We on the Left today tend to think that class struggle and environmentalism are natural bedfellows. We tend to forget that there are differences between Green and Left political outlooks which remain difficult to reconcile. Can the greater state of localism and sustainability which urban agriculture represents, for example, really be politically-engineered?
Of the many political movements to have sprung up over the past century, none have encompassed such a diverse range of beliefs as urban agriculture. Movements have taken Green, liberal, communitarian – even libertarian – forms, at once a testament to the movement’s flexibility and its apolitical nature.
Rules that clamp down on street performers are causing concern that Liverpool’s street culture is being needlessly regulated under the banner of ‘business improvement’, raising fresh doubts about whether Liverpool City Council acted against the public interest in crafting their new busking policy.
Many Scots see their nation as standing above the celebrations of the ‘Great British Summer’, both the Jubilee’s trumpeting of privilege and the Olympics of neoliberal England. Is this justified? A closer examination of Scotland’s attitude to sport reveals a nation in denial about its lack of social democracy.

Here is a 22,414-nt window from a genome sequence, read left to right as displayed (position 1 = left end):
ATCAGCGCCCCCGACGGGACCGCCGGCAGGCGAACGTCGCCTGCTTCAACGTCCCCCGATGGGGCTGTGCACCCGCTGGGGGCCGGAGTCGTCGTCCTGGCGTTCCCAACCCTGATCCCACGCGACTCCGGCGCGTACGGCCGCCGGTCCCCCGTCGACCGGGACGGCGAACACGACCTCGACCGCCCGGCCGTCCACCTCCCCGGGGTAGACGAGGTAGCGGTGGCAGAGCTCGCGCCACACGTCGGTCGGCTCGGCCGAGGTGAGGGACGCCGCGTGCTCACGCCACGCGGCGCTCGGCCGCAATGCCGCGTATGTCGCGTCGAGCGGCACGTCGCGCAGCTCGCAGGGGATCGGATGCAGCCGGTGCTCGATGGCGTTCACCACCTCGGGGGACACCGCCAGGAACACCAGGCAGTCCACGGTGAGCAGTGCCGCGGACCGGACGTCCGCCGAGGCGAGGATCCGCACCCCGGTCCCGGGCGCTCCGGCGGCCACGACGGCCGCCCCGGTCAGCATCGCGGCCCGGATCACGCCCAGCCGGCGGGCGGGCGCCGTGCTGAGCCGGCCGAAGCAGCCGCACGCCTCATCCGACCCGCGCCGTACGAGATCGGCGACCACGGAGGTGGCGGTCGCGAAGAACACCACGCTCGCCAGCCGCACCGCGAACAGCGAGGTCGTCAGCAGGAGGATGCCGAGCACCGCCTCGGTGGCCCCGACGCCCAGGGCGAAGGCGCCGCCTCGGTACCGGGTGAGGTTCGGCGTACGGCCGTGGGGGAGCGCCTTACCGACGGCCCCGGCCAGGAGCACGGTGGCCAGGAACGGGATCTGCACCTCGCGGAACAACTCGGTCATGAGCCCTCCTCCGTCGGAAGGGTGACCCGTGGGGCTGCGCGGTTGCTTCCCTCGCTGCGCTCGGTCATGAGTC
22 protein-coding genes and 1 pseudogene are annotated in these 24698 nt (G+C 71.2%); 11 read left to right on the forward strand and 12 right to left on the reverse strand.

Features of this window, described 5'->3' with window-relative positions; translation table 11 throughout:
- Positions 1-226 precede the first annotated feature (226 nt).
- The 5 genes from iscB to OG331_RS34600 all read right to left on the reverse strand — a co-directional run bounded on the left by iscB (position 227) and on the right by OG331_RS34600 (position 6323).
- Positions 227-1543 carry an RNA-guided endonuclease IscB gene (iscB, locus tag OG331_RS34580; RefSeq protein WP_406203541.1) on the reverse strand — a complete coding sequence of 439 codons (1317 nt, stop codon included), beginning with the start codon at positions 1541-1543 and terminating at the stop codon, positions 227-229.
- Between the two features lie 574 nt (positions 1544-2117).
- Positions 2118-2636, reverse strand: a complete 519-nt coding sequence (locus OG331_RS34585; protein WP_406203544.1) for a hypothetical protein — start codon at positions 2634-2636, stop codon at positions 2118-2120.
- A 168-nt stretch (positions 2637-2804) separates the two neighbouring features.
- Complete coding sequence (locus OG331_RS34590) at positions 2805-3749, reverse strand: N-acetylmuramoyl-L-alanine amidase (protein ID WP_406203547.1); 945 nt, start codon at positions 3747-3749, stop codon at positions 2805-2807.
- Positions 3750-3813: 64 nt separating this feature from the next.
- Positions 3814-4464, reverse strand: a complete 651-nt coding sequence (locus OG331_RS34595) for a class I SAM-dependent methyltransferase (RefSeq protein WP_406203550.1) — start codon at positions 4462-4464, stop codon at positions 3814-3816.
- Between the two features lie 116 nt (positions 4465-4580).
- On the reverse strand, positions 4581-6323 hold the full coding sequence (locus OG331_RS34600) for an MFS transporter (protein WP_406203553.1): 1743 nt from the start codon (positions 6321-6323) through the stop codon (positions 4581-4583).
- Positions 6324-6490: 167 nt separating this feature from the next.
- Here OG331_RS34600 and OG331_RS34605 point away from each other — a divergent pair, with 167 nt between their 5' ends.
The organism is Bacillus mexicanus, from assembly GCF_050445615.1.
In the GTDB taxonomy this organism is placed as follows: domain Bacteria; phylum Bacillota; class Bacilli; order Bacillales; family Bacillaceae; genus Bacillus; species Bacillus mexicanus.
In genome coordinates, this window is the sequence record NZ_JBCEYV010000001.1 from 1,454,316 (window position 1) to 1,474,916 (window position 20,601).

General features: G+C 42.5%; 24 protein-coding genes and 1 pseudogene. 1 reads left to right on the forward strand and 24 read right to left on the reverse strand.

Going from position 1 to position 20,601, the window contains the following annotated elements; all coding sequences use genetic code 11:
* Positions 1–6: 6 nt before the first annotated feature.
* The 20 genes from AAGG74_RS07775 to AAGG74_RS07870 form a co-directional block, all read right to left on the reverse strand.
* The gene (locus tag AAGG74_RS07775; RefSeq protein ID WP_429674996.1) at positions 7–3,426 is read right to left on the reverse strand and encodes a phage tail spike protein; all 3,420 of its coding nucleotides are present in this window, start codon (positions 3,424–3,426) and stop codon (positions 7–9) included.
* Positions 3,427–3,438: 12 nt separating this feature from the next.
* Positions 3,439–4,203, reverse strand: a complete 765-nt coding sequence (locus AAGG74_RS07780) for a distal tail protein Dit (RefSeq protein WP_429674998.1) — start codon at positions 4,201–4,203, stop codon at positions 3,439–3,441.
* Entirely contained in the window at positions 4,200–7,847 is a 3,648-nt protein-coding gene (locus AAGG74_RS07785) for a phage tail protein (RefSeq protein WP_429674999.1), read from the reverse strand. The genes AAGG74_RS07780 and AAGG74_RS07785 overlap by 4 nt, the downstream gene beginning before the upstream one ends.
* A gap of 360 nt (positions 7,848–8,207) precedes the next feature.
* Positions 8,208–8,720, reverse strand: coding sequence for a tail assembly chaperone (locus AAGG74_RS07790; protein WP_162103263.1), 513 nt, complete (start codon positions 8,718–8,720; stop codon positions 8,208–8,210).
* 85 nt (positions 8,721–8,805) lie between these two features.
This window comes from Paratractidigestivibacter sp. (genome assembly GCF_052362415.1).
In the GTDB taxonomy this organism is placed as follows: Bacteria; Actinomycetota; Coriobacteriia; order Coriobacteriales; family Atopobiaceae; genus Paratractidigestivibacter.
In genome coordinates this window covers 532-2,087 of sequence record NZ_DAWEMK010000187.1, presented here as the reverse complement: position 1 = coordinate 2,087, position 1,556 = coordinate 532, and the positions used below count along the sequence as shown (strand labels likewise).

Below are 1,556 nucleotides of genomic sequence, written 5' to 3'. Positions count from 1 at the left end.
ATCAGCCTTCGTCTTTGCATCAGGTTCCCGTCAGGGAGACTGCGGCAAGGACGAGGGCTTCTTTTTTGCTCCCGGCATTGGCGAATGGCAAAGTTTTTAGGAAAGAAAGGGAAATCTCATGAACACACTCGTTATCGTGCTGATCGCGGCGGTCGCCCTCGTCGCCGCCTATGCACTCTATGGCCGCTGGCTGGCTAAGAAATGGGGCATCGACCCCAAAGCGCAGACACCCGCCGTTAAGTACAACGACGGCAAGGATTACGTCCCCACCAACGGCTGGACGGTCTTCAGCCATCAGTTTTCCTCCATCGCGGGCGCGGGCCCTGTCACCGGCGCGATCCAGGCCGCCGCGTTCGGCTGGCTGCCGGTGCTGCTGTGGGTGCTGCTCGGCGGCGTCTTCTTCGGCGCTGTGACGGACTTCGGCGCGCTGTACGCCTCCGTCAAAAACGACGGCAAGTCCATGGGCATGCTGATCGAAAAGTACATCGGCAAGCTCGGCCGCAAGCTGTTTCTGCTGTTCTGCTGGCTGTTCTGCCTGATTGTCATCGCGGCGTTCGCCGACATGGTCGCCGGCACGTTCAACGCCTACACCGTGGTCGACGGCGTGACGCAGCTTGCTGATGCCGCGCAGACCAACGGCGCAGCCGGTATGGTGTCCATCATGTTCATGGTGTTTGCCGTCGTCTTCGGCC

Although the final figures are not yet known, turnout at Scotland’s recent local government elections is set to disappoint. The political and media classes will, with characteristic condescension, argue that the ‘epidemic’ of political apathy is largely the public’s fault. Blighted by corruption, political monoculture and doublespeak, the simple truth of the matter is that much of the Scottish public have little stake in a politics that increasingly serves the interests of an elite at the public’s expense.
PURSUING a Green agenda is a political minefield for the SNP given the fishy business over which they’ve presided.
How was it, scholars of Buddhism have asked, that a single Zen monk produced such a vast body of commentary, seemingly over the course of generations? The answer lays waste to our modern idea of intellectual property.